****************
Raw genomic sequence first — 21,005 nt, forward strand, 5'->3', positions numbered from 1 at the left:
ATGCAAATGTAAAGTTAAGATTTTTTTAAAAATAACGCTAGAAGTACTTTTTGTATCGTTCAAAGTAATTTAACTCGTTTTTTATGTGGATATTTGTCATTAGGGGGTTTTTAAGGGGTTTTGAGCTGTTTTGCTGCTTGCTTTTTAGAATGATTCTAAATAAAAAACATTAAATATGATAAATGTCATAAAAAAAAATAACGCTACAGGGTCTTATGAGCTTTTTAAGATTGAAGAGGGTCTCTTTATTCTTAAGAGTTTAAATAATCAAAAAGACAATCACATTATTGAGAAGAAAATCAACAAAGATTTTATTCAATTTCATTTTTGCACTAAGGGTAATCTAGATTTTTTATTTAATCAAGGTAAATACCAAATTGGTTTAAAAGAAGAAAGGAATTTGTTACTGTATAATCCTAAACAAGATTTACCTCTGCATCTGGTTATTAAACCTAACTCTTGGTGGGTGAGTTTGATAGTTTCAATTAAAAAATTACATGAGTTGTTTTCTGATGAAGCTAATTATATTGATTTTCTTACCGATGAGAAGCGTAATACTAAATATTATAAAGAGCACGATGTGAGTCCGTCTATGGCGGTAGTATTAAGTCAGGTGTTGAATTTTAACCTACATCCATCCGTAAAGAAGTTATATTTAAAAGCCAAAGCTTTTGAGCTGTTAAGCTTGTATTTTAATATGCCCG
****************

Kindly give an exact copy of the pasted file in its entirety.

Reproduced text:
Raw genomic sequence first — 21,005 nt, forward strand, 5'->3', positions numbered from 1 at the left:
ATGCAAATGTAAAGTTAAGATTTTTTTAAAAATAACGCTAGAAGTACTTTTTGTATCGTTCAAAGTAATTTAACTCGTTTTTTATGTGGATATTTGTCATTAGGGGGTTTTTAAGGGGTTTTGAGCTGTTTTGCTGCTTGCTTTTTAGAATGATTCTAAATAAAAAACATTAAATATGATAAATGTCATAAAAAAAAATAACGCTACAGGGTCTTATGAGCTTTTTAAGATTGAAGAGGGTCTCTTTATTCTTAAGAGTTTAAATAATCAAAAAGACAATCACATTATTGAGAAGAAAATCAACAAAGATTTTATTCAATTTCATTTTTGCACTAAGGGTAATCTAGATTTTTTATTTAATCAAGGTAAATACCAAATTGGTTTAAAAGAAGAAAGGAATTTGTTACTGTATAATCCTAAACAAGATTTACCTCTGCATCTGGTTATTAAACCTAACTCTTGGTGGGTGAGTTTGATAGTTTCAATTAAAAAATTACATGAGTTGTTTTCTGATGAAGCTAATTATATTGATTTTCTTACCGATGAGAAGCGTAATACTAAATATTATAAAGAGCACGATGTGAGTCCGTCTATGGCGGTAGTATTAAGTCAGGTGTTGAATTTTAACCTACATCCATCCGTAAAGAAGTTATATTTAAAAGCCAAAGCTTTTGAGCTGTTAAGCTTGTATTTTAATATGCCCG